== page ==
The Supreme Court just ruled that states can collect sales taxes from internet sales and shipments. Previous sales taxes could only be collected from a business with a physical presence in that state.  The 5-4 majority decided this was simply a recognition of the changing nature of commerce. This is similar logic applied by Justice Brandeis when he ruled that an unauthorized wiretap was just a technical update to the laws unwarranted search and seizure. The framers did not foresee wiretaps either.

The ruling was mostly favored by conservatives and dissented by liberals, although Ruth Ginsberg rules with the conservatives and Roberts dissented with Breyers, Kagan and Sotomayor.  The dissent claimed this should be remedied by Congress, not the courts. In this case the conservative justices are the activists and the liberal justices are the ones favoring judicial restraint.

Local governments that depend on sales tax revenue for a portion of their budget suffer revenue loss when a product is bought online rather than at a local business with a physical footprint. The loss to businesses is likely overrated because much of what is bought online may not be available locally. Convenience is often a greater incentive for an online sale than price.

Amazon is a large portion of online sales.  When an item is shipped from an Amazon warehouse sales taxes are collected. Amazon partners sell their products through their online website but do not ship from Amazon’s warehouse. Partners who ship direct, not through Amazon, usually do not collect sales taxes.  Partners are required to comply with Amazon standards for service, packaging and shipping.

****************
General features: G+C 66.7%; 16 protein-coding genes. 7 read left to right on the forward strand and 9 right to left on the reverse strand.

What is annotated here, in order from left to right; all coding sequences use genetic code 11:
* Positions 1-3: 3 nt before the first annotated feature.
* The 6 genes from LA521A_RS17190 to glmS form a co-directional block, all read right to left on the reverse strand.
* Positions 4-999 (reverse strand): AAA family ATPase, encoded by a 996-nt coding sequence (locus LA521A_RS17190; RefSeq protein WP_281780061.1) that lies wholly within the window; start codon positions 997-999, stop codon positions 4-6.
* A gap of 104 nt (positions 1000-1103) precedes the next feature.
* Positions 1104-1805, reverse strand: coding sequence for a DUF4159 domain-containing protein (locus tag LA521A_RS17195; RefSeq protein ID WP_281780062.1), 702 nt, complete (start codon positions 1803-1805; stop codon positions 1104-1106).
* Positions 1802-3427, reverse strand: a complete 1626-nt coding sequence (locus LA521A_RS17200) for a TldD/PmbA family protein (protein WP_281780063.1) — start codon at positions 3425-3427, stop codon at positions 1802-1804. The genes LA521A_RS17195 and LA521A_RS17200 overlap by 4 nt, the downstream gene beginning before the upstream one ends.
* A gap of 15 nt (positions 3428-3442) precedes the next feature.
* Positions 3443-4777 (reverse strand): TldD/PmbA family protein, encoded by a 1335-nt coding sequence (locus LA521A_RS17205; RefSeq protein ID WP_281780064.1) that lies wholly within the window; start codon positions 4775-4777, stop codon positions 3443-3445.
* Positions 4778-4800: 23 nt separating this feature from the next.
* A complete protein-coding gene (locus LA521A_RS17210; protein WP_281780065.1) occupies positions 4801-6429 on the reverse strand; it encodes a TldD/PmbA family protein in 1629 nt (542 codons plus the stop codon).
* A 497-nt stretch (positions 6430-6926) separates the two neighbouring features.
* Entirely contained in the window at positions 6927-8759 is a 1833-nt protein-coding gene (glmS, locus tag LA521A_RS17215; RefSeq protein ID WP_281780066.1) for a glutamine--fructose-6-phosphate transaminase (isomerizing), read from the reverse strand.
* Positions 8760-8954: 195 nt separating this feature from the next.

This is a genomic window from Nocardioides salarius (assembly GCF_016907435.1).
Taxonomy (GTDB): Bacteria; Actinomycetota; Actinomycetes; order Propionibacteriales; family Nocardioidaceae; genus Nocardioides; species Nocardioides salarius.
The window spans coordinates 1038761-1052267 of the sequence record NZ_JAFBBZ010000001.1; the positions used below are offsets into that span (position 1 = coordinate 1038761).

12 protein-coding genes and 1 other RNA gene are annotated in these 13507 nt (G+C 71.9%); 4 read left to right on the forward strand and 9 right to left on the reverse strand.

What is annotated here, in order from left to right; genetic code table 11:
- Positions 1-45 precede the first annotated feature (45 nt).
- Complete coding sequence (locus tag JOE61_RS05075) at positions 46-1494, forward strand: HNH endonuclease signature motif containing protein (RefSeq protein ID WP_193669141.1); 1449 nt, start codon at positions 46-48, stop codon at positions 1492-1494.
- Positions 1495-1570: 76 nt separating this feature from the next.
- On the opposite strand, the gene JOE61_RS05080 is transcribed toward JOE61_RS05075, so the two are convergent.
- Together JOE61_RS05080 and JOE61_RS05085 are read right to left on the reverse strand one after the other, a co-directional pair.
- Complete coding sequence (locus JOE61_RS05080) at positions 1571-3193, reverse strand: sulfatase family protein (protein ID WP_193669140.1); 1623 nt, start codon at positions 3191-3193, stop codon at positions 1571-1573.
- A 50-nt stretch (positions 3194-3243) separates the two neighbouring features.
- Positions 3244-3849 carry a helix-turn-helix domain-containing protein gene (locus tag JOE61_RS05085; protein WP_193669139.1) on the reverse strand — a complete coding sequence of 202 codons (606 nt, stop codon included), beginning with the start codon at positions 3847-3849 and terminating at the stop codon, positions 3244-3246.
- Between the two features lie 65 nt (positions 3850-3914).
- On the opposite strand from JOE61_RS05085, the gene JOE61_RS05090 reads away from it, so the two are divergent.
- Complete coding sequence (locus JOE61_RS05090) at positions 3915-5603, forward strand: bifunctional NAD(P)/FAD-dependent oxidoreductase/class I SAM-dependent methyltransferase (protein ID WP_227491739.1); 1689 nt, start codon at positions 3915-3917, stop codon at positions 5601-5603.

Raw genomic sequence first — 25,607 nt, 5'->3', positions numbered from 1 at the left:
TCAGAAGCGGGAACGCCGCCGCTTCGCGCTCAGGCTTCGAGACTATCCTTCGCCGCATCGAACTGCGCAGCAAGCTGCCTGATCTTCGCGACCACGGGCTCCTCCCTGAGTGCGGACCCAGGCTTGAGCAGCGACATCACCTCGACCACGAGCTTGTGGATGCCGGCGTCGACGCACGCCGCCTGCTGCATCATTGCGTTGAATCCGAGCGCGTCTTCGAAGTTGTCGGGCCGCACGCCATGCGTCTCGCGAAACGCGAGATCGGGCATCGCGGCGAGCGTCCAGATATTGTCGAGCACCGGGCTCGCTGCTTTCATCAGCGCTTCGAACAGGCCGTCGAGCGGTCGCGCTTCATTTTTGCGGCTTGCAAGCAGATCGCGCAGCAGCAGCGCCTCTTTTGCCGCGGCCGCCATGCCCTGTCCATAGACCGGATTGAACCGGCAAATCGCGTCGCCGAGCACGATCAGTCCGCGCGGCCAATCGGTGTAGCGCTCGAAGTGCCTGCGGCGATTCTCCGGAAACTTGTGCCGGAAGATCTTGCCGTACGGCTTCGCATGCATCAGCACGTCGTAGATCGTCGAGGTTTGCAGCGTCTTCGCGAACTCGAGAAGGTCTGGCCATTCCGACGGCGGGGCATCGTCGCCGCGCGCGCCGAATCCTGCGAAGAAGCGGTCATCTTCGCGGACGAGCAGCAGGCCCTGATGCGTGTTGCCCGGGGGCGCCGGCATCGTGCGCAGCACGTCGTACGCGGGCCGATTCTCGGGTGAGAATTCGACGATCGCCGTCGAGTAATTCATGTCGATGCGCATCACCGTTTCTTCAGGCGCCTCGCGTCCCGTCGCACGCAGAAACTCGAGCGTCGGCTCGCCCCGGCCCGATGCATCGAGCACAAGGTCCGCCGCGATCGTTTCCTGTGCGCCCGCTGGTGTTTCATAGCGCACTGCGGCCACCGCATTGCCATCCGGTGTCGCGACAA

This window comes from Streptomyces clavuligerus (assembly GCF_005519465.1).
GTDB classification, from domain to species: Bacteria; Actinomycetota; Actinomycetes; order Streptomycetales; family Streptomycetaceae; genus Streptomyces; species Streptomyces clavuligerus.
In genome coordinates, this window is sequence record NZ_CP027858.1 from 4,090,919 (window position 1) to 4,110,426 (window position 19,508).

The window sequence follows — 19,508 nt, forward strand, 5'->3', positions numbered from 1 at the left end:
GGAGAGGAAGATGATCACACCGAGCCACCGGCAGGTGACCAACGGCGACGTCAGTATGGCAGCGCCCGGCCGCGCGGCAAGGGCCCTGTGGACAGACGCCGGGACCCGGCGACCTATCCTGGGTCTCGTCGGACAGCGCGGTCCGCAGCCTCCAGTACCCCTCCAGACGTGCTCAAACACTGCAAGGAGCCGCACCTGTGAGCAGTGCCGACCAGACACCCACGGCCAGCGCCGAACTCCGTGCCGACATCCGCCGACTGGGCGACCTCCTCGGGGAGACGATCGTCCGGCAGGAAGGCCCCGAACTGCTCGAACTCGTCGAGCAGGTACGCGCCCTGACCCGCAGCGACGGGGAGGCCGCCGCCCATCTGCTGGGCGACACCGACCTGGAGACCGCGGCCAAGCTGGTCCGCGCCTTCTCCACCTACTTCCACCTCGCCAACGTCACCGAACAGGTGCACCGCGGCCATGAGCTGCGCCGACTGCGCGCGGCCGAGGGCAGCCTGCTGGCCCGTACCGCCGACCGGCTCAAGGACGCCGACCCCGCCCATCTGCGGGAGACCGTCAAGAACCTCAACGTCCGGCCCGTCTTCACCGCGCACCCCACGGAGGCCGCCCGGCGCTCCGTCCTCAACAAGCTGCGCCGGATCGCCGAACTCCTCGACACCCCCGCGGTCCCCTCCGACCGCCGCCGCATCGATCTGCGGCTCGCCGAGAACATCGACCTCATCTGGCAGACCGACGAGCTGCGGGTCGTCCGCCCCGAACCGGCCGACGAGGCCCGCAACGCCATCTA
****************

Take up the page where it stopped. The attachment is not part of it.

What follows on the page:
Many small businesses that ship online will be hurt by this ruling. Complying with the tax codes for 48 states that charge sales tax will be crippling for many of them.  There will be a need for a third party to manage the sales tax issue for thousands of small online businesses. This will likely serve to make Amazon and other large online retailers bigger and more powerful in the internet sales arena.

In Forbes Laurence Kotlikoff writes Did The Supreme Court Potentially Bankrupt Tens Of Thousands Of Small Online Businesses?  He recommends a single sales tax federally controlled to distribute the proceeds properly and reduce the compliance burden on small businesses.  I find this a cumbersome solution. State departments of revenue already have difficulty accounting for proper distribution of local sales taxes paid to the state.  I also suspect once the feds get their hands on state sales taxes they will begin to want a piece of it beyond mere administrative costs. Third party service and software solutions will likely fill this gap quicker and with a lower cost.

This ruling will help state and local revenue shortfalls, but I doubt it will materially benefit local business.